There is a pronounced sexual size dimorphism in American Woodcock and females are considerably larger than males -- in extreme cases the female can be more than twice as heavy as the male -- so a ritualized courtship behavior has not been ruled out entirely. However, the fact that the larger bird vocalized after being separated from the much smaller individual and was visibly agitated because of this separation, hints at the fact that it was a parent trying to re-connect with its offspring. As was mentioned in a previous blog post here American Woodcock along the shoreline are currently still found sitting on eggs or caring for downy young. Apparently, at the same time, older (2-3 weeks judging form the bird's size) young are already moonwalking in the northwestern hills. Woodcocks have a protracted breeding season and the timing certainly works out.
So, even if we are watching a parent bird crossing a road with its single young (note that American Woodcock usually lay 4 eggs) the question of WHY still remains...
Many cryptically colored animals will persist their cryptic behavior even when they are placed in an environment that makes them highly visible (on many occasions I have seen bright green snakes sit really still, pretending to be invisible, in the middle of a tan dirt road, even when you walk right up to them). Perhaps this is happening here also and it is irrelevant to the birds that they are in the middle of a paved road: they simply walk like this regardless of their surroundings...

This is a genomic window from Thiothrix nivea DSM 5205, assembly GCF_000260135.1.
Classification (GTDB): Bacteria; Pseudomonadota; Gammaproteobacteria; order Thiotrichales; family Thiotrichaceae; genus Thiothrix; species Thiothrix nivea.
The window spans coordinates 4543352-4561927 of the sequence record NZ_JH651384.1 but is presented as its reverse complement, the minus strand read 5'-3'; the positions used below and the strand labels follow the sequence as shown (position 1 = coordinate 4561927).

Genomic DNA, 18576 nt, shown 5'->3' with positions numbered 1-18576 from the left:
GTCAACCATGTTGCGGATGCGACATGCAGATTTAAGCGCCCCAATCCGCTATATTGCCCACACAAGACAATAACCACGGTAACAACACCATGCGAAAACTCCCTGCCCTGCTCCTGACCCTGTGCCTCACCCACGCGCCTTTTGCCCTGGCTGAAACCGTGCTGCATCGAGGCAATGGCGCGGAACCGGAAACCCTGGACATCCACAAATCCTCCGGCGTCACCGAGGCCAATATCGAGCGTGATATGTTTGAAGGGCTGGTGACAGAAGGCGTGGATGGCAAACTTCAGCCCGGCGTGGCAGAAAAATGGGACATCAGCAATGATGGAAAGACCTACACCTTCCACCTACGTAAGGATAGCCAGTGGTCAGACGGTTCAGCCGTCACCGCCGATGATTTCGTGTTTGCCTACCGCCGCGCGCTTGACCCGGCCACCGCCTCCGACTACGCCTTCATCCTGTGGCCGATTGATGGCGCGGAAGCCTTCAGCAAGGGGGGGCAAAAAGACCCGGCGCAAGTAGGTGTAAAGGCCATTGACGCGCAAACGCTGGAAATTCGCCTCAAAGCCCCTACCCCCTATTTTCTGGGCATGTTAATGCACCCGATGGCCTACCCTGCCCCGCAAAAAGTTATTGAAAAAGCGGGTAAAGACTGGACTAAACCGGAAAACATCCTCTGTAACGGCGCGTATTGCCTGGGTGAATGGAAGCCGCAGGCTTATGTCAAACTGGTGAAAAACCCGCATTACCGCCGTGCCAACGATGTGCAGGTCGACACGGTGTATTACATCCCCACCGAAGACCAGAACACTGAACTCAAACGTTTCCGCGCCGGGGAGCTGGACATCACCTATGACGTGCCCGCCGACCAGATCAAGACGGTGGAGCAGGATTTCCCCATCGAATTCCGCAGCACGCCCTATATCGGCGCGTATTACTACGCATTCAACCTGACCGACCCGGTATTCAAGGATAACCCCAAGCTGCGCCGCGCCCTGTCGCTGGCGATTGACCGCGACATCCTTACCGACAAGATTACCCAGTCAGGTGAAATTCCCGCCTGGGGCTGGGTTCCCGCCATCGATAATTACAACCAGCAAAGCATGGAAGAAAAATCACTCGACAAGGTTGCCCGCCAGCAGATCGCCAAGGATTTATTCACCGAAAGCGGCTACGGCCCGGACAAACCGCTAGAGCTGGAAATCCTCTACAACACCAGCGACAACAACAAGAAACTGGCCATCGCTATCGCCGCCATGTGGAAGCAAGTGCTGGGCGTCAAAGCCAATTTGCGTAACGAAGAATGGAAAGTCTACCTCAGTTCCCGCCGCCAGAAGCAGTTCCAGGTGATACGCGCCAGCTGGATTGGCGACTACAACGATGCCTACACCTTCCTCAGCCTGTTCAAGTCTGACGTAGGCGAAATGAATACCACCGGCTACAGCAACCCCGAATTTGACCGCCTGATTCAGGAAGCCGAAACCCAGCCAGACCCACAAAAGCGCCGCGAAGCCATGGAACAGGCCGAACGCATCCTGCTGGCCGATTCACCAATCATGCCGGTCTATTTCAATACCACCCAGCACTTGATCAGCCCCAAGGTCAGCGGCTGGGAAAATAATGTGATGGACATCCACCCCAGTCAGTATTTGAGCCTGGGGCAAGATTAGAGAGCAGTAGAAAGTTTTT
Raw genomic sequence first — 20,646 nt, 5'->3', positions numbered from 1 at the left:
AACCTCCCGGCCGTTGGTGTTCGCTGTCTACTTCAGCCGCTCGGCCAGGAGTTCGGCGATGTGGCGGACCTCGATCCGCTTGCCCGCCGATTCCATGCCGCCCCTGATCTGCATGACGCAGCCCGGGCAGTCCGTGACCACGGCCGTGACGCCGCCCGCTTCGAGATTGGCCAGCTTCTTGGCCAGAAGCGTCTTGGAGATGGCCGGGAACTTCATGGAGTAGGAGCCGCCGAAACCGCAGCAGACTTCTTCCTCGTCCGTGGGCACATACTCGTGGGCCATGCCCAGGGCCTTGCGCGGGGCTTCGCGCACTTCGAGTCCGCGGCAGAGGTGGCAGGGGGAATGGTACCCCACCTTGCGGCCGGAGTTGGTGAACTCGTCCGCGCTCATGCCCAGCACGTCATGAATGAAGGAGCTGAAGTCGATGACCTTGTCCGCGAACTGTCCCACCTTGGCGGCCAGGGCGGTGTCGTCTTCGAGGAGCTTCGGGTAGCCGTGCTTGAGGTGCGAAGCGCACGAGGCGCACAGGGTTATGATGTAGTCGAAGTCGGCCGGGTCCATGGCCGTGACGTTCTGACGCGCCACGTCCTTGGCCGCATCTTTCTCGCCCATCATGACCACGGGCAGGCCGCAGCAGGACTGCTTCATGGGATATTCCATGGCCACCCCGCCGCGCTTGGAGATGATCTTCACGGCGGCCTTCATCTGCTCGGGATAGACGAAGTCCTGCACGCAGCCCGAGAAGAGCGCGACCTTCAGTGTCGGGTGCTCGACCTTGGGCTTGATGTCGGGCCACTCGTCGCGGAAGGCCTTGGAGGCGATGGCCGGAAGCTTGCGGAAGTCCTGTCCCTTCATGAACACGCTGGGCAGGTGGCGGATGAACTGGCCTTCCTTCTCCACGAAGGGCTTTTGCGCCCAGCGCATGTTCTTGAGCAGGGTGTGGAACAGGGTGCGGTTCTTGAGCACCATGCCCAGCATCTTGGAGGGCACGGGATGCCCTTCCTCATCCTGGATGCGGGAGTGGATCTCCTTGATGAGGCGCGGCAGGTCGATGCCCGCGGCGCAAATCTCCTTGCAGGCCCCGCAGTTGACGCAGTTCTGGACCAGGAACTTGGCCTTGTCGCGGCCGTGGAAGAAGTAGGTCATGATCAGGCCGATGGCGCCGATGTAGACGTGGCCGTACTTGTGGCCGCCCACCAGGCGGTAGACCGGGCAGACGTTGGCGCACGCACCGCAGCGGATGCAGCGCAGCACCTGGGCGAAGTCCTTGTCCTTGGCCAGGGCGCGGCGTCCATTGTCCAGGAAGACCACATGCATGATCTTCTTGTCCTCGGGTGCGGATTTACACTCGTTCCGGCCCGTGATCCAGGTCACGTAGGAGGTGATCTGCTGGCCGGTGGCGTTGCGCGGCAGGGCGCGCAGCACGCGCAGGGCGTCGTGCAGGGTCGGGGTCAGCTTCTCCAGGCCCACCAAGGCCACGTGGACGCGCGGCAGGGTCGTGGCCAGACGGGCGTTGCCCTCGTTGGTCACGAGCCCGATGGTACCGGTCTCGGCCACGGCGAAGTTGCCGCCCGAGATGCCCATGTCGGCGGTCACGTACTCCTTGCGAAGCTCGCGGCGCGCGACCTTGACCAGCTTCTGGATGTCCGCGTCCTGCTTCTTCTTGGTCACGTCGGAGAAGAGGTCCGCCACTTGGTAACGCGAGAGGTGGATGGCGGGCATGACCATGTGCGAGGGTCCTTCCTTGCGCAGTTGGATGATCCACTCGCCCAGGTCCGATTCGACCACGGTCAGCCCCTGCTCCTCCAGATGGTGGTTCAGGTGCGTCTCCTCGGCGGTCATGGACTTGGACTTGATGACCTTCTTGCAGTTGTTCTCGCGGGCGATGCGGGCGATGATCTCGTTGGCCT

Another question that was brought up today is whether this behavior is innate (genetically encoded and present when the chick hatches) or learned from the parent(s). I don't think anyone has an answer to these questions -- I certainly have not been able to find any clues in the literature. Regardless, this is certainly a nice reminder of how much we still can learn about creatures that we share our environment with. Even if we never figure this one out we'll at least have a nice excuse to admire birds with some pretty slick moves!

Thanks to all who contacted me with information about Woodcock and their behavior!

The Woodcock Walk...

Yesterday right after leaving our Croft Preserve in Goshen I came across these two American Woodcock in the road, completely engrossed in some sort of social interaction. I watched these bird's antics for about 2.5-3 minutes before a passing truck flushed them.
It is not entirely clear if we're looking at courtship, territiorial display or something else, but the size difference between the birds suggests that this is an adult and a juvenile interacting. When the birds flushed they ended up on opposite sides of the road and the larger of the two continued to vocalize with a soft version of their normal "peent" call, seemingly to stay in contact with the smaller bird.
Whatever is going on here, these birds certainly have their choreography down!